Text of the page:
Corn: We grow Super Sweet White, Yellow and Bi-color.
Sweet corn is a warm-season vegetable that can be grown easily in any garden with sufficient light, fertility, growing season and space. It is especially popular with home gardeners because it tastes appreciably better when it is harvested and eaten fresh from the garden. Successive plantings can yield continual harvests from early summer until frost if the weather cooperates.
Sweet corn may be divided into three distinct types according to genetic background: normal sugary (SU), sugary enhancer (SE) and supersweet (Sh2).
Standard sweet corn varieties contain a "sugary (SU) gene" that is responsible for the sweetness and creamy texture of the kernels. SUs are best suited to being picked, husked and eaten within a very short time. In the home garden, this is sometimes possible but not always practical. The old adage was "start the water boiling, run to the patch, pick and husk the corn, run back to the pot, cook the corn, and eat or process immediately."
Sugary enhancer hybrids contain the sugary enhancer (SE) gene, that significantly raises the sugar content above standard SUs while retaining the tenderness and creamy texture of standard varieties. The taste, tenderness and texture are outstanding. SEs are the gourmet corns of choice for home gardeners because they contain the best qualities of both SU and Sh2 types. Fresh from the garden, virtually all current SE releases have eating quality that is superior to all other types. No isolation from standard SUs is necessary.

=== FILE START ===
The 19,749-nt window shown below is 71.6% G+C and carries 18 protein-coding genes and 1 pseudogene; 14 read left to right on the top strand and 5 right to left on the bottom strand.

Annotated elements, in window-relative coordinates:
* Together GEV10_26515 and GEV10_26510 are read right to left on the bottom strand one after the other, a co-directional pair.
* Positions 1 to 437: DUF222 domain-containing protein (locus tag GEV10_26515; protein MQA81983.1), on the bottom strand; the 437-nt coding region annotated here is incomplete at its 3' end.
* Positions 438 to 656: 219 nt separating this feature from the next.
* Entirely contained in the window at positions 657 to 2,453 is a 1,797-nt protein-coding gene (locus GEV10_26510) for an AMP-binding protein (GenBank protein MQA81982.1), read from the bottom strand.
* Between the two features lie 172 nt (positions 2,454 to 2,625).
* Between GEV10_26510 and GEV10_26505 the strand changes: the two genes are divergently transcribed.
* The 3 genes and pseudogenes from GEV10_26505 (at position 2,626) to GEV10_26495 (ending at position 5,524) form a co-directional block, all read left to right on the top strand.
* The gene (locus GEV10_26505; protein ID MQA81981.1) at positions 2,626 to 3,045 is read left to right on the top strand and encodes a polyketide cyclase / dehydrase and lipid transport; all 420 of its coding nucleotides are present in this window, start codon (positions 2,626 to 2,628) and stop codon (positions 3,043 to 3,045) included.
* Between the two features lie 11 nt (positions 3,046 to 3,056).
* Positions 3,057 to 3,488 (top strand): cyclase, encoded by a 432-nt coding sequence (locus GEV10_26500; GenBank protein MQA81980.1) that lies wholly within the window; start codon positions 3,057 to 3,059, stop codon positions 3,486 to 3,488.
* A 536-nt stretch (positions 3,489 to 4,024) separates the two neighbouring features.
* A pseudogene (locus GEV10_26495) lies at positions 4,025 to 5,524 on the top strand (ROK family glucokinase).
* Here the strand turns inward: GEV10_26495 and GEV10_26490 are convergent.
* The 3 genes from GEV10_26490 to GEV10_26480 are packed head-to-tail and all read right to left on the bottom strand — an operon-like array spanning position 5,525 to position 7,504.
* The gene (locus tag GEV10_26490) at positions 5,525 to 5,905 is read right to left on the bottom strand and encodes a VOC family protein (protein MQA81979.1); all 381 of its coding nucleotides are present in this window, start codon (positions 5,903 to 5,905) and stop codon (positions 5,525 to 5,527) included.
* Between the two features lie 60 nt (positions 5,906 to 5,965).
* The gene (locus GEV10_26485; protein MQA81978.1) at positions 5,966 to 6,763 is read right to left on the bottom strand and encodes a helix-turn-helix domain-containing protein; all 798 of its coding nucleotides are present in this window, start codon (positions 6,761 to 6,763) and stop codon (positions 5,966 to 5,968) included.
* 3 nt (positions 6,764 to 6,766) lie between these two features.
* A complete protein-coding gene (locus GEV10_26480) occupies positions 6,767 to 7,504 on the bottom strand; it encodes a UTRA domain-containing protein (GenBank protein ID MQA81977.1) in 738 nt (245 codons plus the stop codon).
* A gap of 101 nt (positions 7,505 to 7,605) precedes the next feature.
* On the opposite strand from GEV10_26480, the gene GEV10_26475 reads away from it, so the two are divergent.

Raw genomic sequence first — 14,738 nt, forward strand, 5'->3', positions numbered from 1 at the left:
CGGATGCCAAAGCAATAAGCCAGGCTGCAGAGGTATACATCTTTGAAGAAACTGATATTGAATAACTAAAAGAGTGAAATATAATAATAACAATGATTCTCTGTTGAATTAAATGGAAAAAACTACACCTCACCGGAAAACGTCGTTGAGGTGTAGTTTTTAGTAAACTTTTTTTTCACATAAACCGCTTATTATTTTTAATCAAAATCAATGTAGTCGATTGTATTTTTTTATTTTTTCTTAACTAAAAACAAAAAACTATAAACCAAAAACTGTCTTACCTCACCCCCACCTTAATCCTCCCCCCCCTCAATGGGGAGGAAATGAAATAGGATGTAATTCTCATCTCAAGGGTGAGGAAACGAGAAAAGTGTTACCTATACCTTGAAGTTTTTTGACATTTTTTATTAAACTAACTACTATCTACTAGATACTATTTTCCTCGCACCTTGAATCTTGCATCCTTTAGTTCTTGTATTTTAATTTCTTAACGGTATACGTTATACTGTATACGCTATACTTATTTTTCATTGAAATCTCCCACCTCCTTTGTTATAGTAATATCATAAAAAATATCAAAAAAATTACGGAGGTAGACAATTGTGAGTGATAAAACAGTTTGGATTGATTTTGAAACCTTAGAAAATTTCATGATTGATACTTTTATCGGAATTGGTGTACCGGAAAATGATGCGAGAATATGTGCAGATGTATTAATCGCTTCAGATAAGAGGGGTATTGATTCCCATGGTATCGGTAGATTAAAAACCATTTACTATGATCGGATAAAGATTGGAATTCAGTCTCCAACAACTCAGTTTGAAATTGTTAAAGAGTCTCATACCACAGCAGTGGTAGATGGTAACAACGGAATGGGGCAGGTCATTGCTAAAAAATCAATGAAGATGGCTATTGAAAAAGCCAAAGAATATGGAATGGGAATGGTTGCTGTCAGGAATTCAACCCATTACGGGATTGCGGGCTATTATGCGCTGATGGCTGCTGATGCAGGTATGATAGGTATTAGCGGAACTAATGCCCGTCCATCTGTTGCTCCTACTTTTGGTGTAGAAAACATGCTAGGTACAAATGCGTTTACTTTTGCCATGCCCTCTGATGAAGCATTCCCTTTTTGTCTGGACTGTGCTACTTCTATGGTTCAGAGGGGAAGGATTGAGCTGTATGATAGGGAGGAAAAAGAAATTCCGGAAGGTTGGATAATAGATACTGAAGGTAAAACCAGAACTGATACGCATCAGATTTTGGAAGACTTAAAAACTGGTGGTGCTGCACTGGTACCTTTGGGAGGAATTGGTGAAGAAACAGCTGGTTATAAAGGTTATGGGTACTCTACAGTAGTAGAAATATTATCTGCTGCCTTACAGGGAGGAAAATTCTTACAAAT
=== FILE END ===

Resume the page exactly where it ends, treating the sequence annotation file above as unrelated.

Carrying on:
Supersweet hybrids contain the shrunken -2 gene and have a higher sugar content than the standard SU varieties. The kernels of the extra-sweet varieties have a crispy, tough-skinned texture and contain low amounts of the water-soluble polysaccharides that impart the creamy texture and "corny" flavor to other sweet corn varieties. Although the lack of creamy texture is not especially noticeable in fresh corn on the cob, it affects the quality of frozen and canned corn, as does the toughness of the seed coat. Unless corn must be stored, shipped or mechanically harvested, SEs are superior in eating quality to Sh2s.
Supersweets (Sh2) should be isolated from any other type of corn tasseling at the same time to ensure sweetness and tenderness. Their pollen is weak and easily supplanted by other types, which causes the kernel to revert to a form with the toughness and starchiness of field corn. Because corn is wind-pollinated, this isolation distance can be 500 feet or more, especially downwind.
Nutritional value and health benefits: Sweet corn is high in fiber, niacin, folate and some vitamin A. Folate has been found to prevent neural-tube birth defects and current research suggests that it helps to reduce the risk of heart disease and stroke. Fiber, of course, helps to keep the intestinal track running smoothly.
Nutrition Facts (Serving size: 1 ear yellow sweet corn )
Protein 2.56 grams
Carbohydrates 19.3 grams
Dietary Fiber 2.15 grams
Potassium 191.73 mg
Vitamin A 167 IU
Niacin 1.24 mg
Folate 35.73 mcg
Preparation and serving: Traditionally, boiling is the way to prepare corn on the cob. However, it can be steamed, grilled, roasted, and even microwaved. When boiling sweet corn, do not add salt to the boiling water as it only serves to toughen the kernels as does overcooking.
To shuck corn, pull the husks down the ear and snap off the stem at the base. Under cold running water, rub the ear in a circular motion to remove the silk or use a stiff vegetable brush. To remove corn from the cob, you will need a sharp paring knife.